"When I say scream you fucking scream!" Hell yeah. Halestorm singer Lzzy Hale is in stern dominatrix mood, channelling the spirit of Joan Jett in her leather trousers and bejewelled stiletto heels. A rare and welcome female-fronted act at Download's testosterone-drenched sausage-fest, Halestorm's hard-slamming post-grunge sound is not especially original, but it does provide an exhilarating cattle-prod jolt to the weekend's weary closing stages. Living proof, yet again, that women do cock-rock so much better than men. (SD)

Frank Carter and The Rattlesnakes are one of the most compelling punk bands in the UK today. Irresistible blues-infused hardcore riffs chug along under Frank's cockerney vocals, and he's also doing his best to cheer up the damp and mud-caked crowd. After instructing them to form a tent-wide mosh pit, he laughs as he relays a story involving a festival gig, a mosh pit, a scaffolding pole and a broken nose, and advises the audience to avoid making the same crunching mistake. Juggernaut is a shit-kicking anthem that gets the whole tent singing, and Frank shows off an impressive croon with the ballad Beautiful Death. Their set highlight is Devil Inside Me, which has the entire tent bouncing to its elastic riffs. (TDG)

Mark Tremonti brings a touch of star quality to the Maverick Stage with his Tremonti project. The Alter Bridge/Creed guitarist is known to millions for his stadium rock chops, but today he proves to be a top notch frontman in his own right, and a man capable of writing some genuinely neck -napping riffs. As soon as opener Another Heart kicks off you're struck just by how heavy and metallic Tremonti are, owing far more to Pantera or Metallica than his usual day job. If there was to be a criticism then there isn't much in the way of a stage show, Mark might have the voice and the ability of Myles Kennedy but he doesn't quite have the style or panache. It's fairly earnest and rudimentary in that respect, but musically Tremonti is perfect festival fare. (SH)

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Our sarcastic, smart-ass British side really doesn’t want to like Shinedown. As strapping frontman Brent Smith revs everyone up with He-Man levels of butchness (his commands of “this is your moment!” and “when I say jump, you jump!” have become something of a live formula) a couple of punters near us laugh “he’s so cheesy!”. He is so cheesy, and so utterly sincere. Yet when he says ‘jump’, everyone jumps. When he tells us to shake hands with our neighbours, we all do. From the fist-thumping likes of Enemies to pretty, singalong ballad I’ll Follow You (dedicated, without a trace of irony, to “all the lovers”), Shinedown have us in their hands. (PG)

Making their Donington debut two weeks after playing London for the first time, Breaking Benjamin's heavy-emo bro-metal feels like a good fit for Download, drawing a broad youthful congregation to the Encore stage. Between sing-along peaks like Follow and I Will Not Bow, Benjamin Burnley expresses so much gushing appreciation for the band's warm reception that it eventually starts to grate. Friendly tip, Ben: this is the English Midlands, we prefer rockers with a dash of deadpan sarcasm. Next time: less gratitude, more attitude. (SD)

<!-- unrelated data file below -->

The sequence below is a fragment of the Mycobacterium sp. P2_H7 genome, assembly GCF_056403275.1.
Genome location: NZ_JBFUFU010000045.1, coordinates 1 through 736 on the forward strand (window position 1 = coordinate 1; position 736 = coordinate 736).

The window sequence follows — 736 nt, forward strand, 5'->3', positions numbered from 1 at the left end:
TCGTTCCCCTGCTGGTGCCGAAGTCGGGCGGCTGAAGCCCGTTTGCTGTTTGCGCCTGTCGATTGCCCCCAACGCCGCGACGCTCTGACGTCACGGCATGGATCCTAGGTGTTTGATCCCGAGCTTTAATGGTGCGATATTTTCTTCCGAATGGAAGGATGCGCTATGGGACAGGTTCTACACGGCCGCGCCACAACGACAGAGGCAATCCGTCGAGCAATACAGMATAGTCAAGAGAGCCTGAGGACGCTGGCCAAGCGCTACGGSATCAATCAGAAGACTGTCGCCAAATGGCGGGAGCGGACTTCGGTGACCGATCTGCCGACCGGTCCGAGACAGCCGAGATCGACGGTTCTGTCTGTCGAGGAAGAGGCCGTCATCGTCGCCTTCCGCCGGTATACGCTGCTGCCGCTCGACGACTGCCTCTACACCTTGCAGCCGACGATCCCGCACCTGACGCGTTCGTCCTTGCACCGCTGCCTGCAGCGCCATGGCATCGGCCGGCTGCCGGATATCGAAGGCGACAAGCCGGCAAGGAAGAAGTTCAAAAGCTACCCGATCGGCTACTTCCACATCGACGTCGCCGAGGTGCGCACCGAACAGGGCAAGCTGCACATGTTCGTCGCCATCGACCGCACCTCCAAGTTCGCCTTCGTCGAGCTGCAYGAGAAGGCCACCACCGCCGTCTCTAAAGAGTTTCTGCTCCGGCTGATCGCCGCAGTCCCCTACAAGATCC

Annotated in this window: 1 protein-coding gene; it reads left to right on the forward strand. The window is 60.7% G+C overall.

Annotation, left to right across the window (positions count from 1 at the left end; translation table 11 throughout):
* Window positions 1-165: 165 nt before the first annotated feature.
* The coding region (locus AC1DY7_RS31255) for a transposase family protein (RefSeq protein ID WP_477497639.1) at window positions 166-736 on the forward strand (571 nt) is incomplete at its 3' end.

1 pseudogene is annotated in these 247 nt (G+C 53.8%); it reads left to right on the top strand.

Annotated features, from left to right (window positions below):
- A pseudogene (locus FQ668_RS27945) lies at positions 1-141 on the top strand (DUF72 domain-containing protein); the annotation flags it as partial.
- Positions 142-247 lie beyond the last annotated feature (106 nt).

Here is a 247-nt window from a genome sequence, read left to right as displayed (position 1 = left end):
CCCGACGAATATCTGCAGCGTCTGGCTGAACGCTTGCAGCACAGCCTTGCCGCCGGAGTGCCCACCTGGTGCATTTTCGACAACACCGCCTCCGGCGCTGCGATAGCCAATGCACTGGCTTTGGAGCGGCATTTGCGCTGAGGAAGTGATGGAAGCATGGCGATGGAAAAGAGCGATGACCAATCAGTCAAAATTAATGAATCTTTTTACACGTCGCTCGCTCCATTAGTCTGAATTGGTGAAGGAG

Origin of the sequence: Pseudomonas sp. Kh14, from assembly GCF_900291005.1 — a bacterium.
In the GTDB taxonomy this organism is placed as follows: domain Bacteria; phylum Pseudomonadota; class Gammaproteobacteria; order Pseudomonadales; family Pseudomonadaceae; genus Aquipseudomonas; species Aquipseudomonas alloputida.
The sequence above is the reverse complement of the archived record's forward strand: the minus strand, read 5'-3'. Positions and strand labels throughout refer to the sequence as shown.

Festival sound doesn't favour the traditionally crushing likes of Electric Wizard but the Dorset doom squad still pummel a huge crowd into red-eyed submission. Jus Oborn even looks like he's enjoying himself, which is something of an unexpected novelty. Again, however, they should be much higher up the bill than this. (DL)

David Draiman's floor-length black cloak is a bit silly, but his trademark screech is working fine. It's impossible not to nod along to Disturbed's in-your-face riffs, no matter how hammy they are. Arms are in the air from the moment they open with 10,000 Fists, and The Game has the muddy mitts of Download grasping the air. For The Sound Of Silence, which has become a set staple, David Draiman takes to a stool and delivers an earnest and heartfelt rendition, accompanied by a violin and cello. It’s not the only cover of the set – Lzzy Hale joins them for U2’s I Still Haven’t Found What I’m Looking For, before they conquer the main stage with powerful renditions of Baba O’Reilly and Killing In The Name. Fair play, Disturbed – that set deserves several fire emojis.

Don Broco frontman Rob Damiani looks more and more like Action Man every time we see him with that chiselled jaw and gym-honed physique. The only thing missing are those blue plastic pants. He prances about the stage with a charisma he’s been cultivating since the start of the Bedford quartet’s career and coaxes the crowd into singing along to their singles like Fire. Their older, heavier song Thug Workout – whose lyrics can only be described as Dapper Laughs getting pwoper nawty on a stag do – seems to please the crowd, but it sounds a bit try-hard next to their newer, disco-influenced tracks. They might do well to consign that to the dustbin of YouTube history. (TDG)